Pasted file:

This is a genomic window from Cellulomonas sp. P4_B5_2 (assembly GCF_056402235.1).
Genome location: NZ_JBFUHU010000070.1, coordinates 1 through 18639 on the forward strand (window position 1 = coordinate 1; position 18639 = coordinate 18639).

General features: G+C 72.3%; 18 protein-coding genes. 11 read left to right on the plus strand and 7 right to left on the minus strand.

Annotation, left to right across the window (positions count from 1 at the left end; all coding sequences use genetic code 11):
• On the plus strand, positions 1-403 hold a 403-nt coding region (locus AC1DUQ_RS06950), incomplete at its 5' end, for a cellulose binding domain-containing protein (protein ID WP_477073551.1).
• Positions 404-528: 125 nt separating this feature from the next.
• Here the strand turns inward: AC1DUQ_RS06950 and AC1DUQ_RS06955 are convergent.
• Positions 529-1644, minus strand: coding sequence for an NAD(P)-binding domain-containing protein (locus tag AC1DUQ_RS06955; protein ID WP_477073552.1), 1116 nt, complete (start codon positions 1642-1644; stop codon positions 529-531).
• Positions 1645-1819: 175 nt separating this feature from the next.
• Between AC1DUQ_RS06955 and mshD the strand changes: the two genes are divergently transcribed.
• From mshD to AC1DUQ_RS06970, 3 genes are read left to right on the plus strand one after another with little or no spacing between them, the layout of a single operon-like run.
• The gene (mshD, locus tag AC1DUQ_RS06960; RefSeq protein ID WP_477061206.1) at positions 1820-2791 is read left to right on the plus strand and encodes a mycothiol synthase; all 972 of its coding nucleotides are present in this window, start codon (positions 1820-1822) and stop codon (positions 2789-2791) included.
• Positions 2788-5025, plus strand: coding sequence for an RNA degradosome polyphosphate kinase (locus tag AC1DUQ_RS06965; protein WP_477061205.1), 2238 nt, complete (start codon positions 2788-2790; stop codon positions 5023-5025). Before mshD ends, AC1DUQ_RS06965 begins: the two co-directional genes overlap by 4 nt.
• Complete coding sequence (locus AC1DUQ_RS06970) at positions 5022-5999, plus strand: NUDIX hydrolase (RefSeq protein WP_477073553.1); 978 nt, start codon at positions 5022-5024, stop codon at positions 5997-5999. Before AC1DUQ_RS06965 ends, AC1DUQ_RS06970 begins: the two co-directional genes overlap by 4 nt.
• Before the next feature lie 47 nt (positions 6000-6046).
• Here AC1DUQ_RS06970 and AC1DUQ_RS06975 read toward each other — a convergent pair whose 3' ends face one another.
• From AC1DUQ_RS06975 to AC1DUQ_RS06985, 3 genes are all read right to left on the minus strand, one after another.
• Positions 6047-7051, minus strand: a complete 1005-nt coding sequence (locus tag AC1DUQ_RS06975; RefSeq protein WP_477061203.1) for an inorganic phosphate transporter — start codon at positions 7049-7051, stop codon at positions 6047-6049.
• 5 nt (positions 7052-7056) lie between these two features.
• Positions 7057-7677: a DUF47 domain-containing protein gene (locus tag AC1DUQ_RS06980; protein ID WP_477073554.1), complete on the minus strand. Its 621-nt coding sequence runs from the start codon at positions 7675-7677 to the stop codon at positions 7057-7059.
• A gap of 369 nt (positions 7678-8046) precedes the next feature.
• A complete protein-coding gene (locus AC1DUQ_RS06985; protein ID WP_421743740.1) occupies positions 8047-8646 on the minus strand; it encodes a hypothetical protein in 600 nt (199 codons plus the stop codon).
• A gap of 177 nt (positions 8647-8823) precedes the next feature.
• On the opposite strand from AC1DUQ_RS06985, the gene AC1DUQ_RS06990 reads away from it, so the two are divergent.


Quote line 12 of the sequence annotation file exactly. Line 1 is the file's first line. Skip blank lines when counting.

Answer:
• The gene (mshD, locus tag AC1DUQ_RS06960; RefSeq protein ID WP_477061206.1) at positions 1820-2791 is read left to right on the plus strand and encodes a mycothiol synthase; all 972 of its coding nucleotides are present in this window, start codon (positions 1820-1822) and stop codon (positions 2789-2791) included.